Hanneline Visnes: Sleepshapes (4 stars)

Doggerfisher Gallery, Edinburgh, until Sat 7 Jul 2007


Within Hanneline Visnes’ intricately layered drawings and paintings one finds a multitude of mysterious broken and distorted references, where stories begin yet lead us nowhere. As an artist interested in the long history of painting, Visnes plays with two outmoded ‘Sunday painter’ themes - painterly abstraction and the representation of nature. Her large paintings question the idea of abstract painting as wallpaper or interior design. Wallpaper patterns are loosely copied by hand onto the surface, with floating forms painted over them. In ‘Double Portrait’ finger smears of orange and yellow dance over the paisley pattern-like flames, while in ‘Imperial Purple’ deep purple paint soaks into the wallpaper like a ghastly phantom stain.

The wallpaper implies interiors and the gestural paint takes on a hallucinogenic form so uneasy narratives ensue, bringing the works closer to representation than abstraction. Visnes’ depiction of nature is equally surreal, and deliberately simulated. In the literally titled biro drawing ‘Bird Face’ (pictured) four eagles heads float within a blackened head shape as if conversing, the repetition of the same bird head revealing to us she has ‘broken the rules’ by copying from a magazine page rather than drawing from life. Similarly, in ‘Possessions’, a leopard appears to mercilessly devour a lamb’s body, yet zoom out and this is a picture on an 18th century snuffbox, again hovering over an intricately drawn wallpaper background. Rough corners, nicks and tears left exposed exemplify Visnes’ cheeky, irreverent attitude to her work. Yet her greatest strength is her ability to compose such a striking and memorable equilibrium between multi-layered complexity and balanced, ordered elegance.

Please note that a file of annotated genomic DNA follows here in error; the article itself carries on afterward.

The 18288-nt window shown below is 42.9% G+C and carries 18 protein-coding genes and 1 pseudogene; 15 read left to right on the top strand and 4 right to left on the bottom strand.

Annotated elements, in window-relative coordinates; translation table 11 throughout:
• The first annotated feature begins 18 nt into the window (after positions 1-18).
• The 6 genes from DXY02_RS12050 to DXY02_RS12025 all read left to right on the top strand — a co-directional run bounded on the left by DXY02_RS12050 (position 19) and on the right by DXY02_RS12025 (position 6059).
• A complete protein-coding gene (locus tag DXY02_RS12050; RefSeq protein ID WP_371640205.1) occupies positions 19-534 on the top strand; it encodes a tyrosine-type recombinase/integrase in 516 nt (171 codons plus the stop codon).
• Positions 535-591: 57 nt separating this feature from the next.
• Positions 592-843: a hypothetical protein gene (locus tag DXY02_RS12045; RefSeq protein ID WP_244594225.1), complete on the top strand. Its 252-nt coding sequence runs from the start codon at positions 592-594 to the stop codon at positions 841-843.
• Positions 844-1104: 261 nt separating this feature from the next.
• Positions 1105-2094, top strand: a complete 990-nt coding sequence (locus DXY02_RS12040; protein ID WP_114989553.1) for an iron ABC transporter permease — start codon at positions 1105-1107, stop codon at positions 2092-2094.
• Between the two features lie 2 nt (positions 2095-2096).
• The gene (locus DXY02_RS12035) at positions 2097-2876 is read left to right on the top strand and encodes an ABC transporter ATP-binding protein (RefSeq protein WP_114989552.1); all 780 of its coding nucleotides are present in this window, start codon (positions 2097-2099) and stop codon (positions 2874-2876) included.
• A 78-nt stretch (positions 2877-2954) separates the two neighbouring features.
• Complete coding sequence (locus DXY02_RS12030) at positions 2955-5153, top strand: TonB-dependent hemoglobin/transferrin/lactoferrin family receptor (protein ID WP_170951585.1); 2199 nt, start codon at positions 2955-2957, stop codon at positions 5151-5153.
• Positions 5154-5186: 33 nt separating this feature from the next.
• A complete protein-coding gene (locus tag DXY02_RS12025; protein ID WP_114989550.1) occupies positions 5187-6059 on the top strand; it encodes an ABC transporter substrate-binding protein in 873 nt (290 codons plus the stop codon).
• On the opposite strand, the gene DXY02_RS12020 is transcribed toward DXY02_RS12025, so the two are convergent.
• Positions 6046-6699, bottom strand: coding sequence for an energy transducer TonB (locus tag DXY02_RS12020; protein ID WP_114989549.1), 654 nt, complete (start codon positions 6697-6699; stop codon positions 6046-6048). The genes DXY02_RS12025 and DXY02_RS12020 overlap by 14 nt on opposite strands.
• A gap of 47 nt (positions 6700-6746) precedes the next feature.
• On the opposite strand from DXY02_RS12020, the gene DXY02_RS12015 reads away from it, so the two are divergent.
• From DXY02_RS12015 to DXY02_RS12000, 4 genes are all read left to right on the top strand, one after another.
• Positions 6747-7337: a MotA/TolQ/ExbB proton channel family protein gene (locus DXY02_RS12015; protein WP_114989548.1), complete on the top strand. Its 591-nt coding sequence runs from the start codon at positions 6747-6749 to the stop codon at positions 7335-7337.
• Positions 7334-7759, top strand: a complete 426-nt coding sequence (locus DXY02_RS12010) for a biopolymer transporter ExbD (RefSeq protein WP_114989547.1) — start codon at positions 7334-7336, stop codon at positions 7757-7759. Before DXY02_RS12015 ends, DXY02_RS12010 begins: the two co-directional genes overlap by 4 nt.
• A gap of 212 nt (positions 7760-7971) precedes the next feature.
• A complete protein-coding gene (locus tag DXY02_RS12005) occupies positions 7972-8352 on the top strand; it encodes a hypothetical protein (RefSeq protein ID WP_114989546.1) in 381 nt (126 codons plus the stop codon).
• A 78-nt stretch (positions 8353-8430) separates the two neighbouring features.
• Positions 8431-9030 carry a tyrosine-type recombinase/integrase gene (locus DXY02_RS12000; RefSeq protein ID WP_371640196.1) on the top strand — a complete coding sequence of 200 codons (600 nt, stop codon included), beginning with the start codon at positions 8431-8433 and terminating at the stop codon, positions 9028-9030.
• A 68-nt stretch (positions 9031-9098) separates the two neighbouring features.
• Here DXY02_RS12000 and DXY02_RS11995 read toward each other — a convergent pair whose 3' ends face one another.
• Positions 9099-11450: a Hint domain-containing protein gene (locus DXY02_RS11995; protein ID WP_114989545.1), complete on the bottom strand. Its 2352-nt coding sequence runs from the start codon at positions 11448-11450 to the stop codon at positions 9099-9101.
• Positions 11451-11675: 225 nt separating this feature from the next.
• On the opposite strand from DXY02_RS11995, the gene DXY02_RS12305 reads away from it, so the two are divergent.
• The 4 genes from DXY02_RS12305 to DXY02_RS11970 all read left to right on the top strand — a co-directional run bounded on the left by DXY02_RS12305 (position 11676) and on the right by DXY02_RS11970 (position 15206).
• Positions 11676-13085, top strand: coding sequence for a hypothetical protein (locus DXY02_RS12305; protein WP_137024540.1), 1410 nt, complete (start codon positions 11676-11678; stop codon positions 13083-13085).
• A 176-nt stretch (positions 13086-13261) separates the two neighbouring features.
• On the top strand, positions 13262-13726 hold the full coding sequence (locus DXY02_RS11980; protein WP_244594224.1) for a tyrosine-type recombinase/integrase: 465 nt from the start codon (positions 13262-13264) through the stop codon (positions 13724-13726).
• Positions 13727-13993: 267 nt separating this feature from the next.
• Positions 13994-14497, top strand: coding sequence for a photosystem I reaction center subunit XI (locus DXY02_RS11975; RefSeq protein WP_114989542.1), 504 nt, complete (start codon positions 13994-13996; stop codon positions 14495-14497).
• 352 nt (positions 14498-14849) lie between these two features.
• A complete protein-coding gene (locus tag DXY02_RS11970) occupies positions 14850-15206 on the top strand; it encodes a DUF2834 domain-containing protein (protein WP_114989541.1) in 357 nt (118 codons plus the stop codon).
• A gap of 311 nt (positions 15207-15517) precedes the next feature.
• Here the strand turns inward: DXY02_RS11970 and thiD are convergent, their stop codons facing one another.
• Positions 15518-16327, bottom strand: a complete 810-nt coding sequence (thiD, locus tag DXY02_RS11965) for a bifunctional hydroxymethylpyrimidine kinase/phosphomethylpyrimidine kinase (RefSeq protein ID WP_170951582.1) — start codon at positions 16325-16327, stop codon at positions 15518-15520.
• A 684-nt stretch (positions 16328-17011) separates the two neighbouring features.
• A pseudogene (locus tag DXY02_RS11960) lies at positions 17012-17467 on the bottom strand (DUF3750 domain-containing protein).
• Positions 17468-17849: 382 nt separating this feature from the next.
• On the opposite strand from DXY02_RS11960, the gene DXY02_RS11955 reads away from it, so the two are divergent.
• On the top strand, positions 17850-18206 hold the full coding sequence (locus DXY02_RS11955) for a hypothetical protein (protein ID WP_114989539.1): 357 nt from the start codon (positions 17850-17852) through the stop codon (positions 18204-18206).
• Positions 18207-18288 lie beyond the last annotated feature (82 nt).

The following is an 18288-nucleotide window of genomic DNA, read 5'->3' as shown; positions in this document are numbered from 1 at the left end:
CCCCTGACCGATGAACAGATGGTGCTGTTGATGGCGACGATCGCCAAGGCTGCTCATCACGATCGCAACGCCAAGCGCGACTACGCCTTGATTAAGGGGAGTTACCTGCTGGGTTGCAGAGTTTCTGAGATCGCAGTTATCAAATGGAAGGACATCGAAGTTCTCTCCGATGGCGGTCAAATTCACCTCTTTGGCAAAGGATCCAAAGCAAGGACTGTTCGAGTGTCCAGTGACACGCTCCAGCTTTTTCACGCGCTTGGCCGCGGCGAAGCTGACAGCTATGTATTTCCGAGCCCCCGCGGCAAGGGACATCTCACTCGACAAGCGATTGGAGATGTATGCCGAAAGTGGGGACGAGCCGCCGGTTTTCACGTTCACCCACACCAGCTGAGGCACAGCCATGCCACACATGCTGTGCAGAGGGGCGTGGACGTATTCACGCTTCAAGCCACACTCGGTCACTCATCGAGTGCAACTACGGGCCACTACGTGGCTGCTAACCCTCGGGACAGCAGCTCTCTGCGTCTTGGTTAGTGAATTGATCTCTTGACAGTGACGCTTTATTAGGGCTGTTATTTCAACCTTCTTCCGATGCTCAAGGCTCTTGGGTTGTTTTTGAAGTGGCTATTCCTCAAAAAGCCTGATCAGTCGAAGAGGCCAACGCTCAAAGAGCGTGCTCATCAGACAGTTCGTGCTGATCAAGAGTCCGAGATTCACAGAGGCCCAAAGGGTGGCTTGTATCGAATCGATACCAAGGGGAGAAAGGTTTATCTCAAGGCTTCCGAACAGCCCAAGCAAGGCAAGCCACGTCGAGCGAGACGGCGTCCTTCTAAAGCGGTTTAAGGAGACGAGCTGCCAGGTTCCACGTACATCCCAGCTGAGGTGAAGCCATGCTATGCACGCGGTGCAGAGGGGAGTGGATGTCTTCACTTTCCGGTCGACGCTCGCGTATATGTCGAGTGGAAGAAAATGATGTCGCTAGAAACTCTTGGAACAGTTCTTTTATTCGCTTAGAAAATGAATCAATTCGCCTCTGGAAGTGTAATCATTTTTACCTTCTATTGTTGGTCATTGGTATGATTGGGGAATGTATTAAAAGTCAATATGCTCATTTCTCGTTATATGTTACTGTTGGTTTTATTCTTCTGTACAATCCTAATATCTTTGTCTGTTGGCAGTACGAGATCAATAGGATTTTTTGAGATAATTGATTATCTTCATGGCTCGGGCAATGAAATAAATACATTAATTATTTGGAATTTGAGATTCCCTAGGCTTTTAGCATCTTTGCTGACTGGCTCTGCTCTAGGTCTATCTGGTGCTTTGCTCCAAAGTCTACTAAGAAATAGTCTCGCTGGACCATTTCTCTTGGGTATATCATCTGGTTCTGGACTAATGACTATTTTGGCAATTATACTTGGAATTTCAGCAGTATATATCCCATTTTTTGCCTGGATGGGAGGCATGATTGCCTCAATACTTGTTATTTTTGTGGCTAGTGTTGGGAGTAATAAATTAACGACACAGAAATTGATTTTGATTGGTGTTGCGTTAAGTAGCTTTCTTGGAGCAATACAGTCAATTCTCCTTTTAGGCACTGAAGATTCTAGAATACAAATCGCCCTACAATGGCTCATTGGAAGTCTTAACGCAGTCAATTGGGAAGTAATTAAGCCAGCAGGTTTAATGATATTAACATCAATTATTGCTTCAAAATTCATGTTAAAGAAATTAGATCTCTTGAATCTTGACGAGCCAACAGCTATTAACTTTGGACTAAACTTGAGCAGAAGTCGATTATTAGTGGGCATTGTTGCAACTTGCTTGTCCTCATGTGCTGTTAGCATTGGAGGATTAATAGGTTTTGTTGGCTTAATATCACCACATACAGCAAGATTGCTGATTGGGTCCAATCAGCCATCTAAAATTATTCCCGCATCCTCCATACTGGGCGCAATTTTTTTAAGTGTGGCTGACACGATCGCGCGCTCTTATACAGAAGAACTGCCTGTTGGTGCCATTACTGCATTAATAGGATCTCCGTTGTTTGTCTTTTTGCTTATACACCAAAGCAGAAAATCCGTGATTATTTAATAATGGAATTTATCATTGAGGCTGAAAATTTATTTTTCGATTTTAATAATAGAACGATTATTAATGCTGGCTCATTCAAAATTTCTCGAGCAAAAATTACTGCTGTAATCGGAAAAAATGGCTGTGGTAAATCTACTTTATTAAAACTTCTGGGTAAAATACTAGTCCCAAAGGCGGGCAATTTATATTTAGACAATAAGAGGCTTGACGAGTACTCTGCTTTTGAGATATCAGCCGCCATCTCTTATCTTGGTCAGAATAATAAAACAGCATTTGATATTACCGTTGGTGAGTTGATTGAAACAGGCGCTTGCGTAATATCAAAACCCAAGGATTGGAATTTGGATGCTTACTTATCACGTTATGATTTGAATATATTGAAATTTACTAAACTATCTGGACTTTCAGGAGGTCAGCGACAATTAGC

(Rosie Lesso)

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